• Michael Kaiser

    SPNW likes to refer to the Mariners career history as “mediocre.”  The Mariners career record sits around .450, clearly to the low side, especially given the amount of games at issue, of “mediocre,” and stating that it is to the “low side” of mediocre is clearly, at least, arguably too generous.  Much closer to .400 and it would not even be a debate.  

  • Michael Kaiser

    SPNW likes to refer to the Mariners career history as “mediocre.”  The Mariners career record sits around .450, clearly to the low side, especially given the amount of games at issue, of “mediocre,” and stating that it is to the “low side” of mediocre is clearly, at least, arguably too generous.  Much closer to .400 and it would not even be a debate.  

  • S45d14

    Great piece, Art. Really. Hard to imagine a point of view more versed and thoughtful. I have to agree with Jamo57: it’s hard to imagine a universe where the Howard and Chuck Show could display more incompetence than they’ve already consistently delivered, but, there you have it.  The fact that they wanted to resign Ichiro, that Chuck thinks it was good enough idea that he’d talk about it…is it possible to hang around a ballpark day after day and not gain some baseball sense by osmosis alone? This great idea would have been brought to us by the same authentic idiot who ruined a season, a manger and the reputation of one of the greatest ever by the last great hanger-on idea of bringing Griff back one more time. You’d think, wouldn’t ya, that even the most dense of us all would have learned from that– although anybody with baseball sense, or baseball ears, or the regular standard 6 gauge amount of hubris would have just known better instinctively.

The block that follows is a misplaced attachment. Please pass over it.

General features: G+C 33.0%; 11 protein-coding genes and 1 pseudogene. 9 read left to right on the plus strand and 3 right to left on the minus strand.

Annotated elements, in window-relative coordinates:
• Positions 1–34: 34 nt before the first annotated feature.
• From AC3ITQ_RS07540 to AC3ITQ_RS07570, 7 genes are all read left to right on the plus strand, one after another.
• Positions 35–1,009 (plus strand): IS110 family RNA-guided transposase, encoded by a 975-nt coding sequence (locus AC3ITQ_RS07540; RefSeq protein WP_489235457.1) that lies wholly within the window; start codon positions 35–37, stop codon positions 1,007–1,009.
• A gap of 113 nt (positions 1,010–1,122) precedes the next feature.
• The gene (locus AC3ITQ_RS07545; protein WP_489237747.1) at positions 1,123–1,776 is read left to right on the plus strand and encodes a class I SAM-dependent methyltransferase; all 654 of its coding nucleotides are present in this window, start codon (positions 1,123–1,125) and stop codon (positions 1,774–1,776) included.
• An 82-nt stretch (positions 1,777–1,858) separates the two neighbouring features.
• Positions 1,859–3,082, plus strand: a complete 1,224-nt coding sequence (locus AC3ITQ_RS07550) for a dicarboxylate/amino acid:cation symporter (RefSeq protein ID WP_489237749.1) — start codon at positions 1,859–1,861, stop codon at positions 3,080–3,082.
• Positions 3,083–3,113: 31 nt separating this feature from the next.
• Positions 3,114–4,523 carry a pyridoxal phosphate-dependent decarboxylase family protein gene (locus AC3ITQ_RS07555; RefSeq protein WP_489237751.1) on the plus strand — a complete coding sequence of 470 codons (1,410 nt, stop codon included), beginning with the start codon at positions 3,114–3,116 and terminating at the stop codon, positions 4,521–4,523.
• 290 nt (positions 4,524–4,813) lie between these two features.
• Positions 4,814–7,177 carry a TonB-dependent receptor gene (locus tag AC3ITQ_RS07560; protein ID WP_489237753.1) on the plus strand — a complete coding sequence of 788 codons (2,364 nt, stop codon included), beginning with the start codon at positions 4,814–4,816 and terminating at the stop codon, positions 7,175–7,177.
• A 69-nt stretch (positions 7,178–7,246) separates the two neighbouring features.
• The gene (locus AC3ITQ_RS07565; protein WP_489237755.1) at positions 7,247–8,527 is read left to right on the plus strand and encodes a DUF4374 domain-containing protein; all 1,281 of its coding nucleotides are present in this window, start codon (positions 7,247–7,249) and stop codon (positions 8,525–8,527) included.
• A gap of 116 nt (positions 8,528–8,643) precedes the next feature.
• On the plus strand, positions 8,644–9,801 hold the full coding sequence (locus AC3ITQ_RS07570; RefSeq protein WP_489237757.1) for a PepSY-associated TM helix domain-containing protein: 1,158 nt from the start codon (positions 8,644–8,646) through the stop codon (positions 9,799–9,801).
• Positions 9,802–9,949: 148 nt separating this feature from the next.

They not only are incompetent, they are apparently far into their dotage that they cannot learn and will not listen. 
    I wish Ichi the best. I wish Howard and Chuck would go away to someplace farther from here than New York.

  • S45d14

    Great piece, Art. Really. Hard to imagine a point of view more versed and thoughtful. I have to agree with Jamo57: it’s hard to imagine a universe where the Howard and Chuck Show could display more incompetence than they’ve already consistently delivered, but, there you have it.  The fact that they wanted to resign Ichiro, that Chuck thinks it was good enough idea that he’d talk about it…is it possible to hang around a ballpark day after day and not gain some baseball sense by osmosis alone? This great idea would have been brought to us by the same authentic idiot who ruined a season, a manger and the reputation of one of the greatest ever by the last great hanger-on idea of bringing Griff back one more time. You’d think, wouldn’t ya, that even the most dense of us all would have learned from that– although anybody with baseball sense, or baseball ears, or the regular standard 6 gauge amount of hubris would have just known better instinctively. 
    They not only are incompetent, they are apparently far into their dotage that they cannot learn and will not listen. 
    I wish Ichi the best. I wish Howard and Chuck would go away to someplace farther from here than New York.